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Vaginal Yeast Infections: Causes, Diagnosis and Treatments

Vaginal yeast infections, also known as candidiasis, are a quite common occurrence among women. In order to clarify all possible confusion, it’s important to put emphasis on the fact that every healthy vagina contains bacteria and some yeast cells at all times. But trouble comes knocking at the door when the balance of bacteria and yeast is disturbed. This leads to the multiplication of yeast cells that in turn causes a number of uncomfortable symptoms.

The good news is that this is not a dangerous type of infection in and of itself and the symptoms can go away as quickly as in a few days if treated on time and properly. If the case is more severe, the woman might need to wait up to 2 weeks.
Another aspect that’s in a way a relief regarding this type of infections is that they aren’t considered a sexually transmitted type of infection (STI) or a sexually transmitted disease (STD). This doesn’t eliminate the possibility for spreading through sexual contact, but women who aren’t sexually active also get them.

As mentioned above, vaginal yeast infections come with a quite uncomfortable set of symptoms that includes the following:

  • vaginal itching
  • swelling in the affected area
  • burning sensation during urination and sex (even pain can be felt during sex)
  • soreness
  • redness
  • the appearance of a rash

The most obvious symptom of such yeast infections is the presence of a whitish-gray and clumpy vaginal discharge. Many associate this discharge with the look of cottage cheese. In some cases, the discharge is not clumpy, but watery. For how long will the vaginal yeast infection exhibit symptoms depends on how long it will be left untreated.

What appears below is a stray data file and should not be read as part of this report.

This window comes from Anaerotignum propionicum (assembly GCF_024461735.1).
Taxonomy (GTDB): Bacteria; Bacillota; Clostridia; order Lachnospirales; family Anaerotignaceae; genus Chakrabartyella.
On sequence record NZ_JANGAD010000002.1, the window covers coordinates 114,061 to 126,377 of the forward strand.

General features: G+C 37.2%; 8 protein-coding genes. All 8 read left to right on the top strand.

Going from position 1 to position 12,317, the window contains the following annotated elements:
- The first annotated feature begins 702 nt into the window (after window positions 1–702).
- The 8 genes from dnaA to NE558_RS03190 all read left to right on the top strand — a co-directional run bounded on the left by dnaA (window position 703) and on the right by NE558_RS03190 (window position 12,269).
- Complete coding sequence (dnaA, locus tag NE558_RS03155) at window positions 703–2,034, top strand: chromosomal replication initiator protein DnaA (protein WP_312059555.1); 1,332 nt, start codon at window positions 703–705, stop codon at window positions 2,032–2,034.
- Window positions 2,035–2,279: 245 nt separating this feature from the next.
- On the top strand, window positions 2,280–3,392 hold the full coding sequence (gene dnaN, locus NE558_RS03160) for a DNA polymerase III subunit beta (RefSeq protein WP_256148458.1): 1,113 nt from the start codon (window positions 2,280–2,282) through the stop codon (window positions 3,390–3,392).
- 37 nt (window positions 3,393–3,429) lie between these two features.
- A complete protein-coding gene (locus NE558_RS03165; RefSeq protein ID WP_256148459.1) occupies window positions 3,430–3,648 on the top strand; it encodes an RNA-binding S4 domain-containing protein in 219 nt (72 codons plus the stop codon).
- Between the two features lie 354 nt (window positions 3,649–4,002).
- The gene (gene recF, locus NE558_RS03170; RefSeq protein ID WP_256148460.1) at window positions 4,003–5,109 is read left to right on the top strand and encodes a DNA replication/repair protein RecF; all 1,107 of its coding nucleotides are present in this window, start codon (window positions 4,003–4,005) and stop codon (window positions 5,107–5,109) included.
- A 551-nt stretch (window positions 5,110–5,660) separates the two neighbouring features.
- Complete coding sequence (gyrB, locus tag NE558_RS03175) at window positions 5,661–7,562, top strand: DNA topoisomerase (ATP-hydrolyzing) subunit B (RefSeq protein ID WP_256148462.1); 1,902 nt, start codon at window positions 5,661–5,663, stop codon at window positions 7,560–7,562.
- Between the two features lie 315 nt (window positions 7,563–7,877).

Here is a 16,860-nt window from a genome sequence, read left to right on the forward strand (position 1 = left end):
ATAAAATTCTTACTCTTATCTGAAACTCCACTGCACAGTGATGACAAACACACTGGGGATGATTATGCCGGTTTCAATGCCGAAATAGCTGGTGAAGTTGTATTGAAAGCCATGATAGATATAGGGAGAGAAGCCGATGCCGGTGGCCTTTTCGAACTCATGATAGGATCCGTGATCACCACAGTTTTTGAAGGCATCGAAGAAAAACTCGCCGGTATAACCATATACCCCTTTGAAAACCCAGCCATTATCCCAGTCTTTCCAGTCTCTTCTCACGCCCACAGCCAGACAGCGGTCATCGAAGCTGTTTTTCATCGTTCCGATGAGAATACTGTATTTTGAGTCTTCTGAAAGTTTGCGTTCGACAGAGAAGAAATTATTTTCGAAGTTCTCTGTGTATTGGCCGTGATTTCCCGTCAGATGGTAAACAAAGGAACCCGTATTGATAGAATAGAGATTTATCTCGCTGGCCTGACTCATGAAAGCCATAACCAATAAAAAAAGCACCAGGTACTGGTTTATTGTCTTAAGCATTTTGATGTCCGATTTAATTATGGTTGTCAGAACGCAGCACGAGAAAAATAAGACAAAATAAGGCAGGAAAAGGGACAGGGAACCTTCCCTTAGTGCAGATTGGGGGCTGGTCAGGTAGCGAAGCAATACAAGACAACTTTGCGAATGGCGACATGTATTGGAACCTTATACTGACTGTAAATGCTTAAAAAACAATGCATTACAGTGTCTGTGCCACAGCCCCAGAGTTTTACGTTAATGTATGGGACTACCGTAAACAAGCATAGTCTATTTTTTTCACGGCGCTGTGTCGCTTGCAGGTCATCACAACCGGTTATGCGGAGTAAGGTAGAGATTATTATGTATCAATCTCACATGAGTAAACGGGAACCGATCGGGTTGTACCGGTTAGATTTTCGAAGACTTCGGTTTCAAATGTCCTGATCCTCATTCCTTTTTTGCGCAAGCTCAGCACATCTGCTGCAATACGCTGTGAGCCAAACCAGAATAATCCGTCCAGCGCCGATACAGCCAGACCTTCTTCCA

More Details on What Exactly Causes Vaginal Yeast Infections

The fungus called Candida is a completely naturally occurring microorganism that is always present in the vaginal area and lactobacillus bacteria keeps its growth in check. However, when there’s an imbalance in the organism, these bacteria can’t do their job properly and that is what leads to an overgrowth of yeast.

Here are some of the most common factors for these infections:

  • The use of antibiotics (because they decrease the amount of Lactobacillus (“good bacteria”) present in the vagina
  • Pregnancy
  • Diabetes that is not treated properly
  • Weakened immune system
  • Unhealthy eating habits that include an abundance of sugary foods
  • Hormonal imbalance
  • Stress
  • Inconsistent sleep routine or sleep deprivation 

How are There Infections Diagnosed?

Providing your doctor with proper medical history is always required. The most important questions he/she may ask is if you’ve had yeast infections or an STD before. Next, the doctor will perform a pelvic exam. This means that he/she will examine your vaginal walls and cervix and the surrounding area. Depending on the observation, the doctor then may need to collect some cells from the vagina so that lab examination can be performed. This step is necessary when a woman has yeast infections on a regular basis and it seems as if they won’t go away.

How are These Infections Treated?

Due to the fact that each yeast infection is different, the doctor will suggest a treatment accordingly based on the severity of the symptoms. Simple yeast infections are treated with 1-to-3-day regimen that includes using an antifungal cream, ointment, tablet, or suppository. There are also some natural remedies for vaginal yeast infections, but it is always better to consult a doctor prior to any decision.

The most common medications are: fluconazole (Diflucan), clotrimazole (Lotrimin), butoconazole (Gynazole), miconazole (Monistat) and terconazole (Terazol).
If the case is more severe, the treatment will last for 14 days during which the woman will need to use cream, 
ointment, tablet, or suppository vaginal treatment. In addition to this, the doctor will prescribe two or three doses of fluconazole (Diflucan), long-term prescription of fluconazole that she’ll have to take once a week for 6 weeks or long-term use of some topical antifungal medication.

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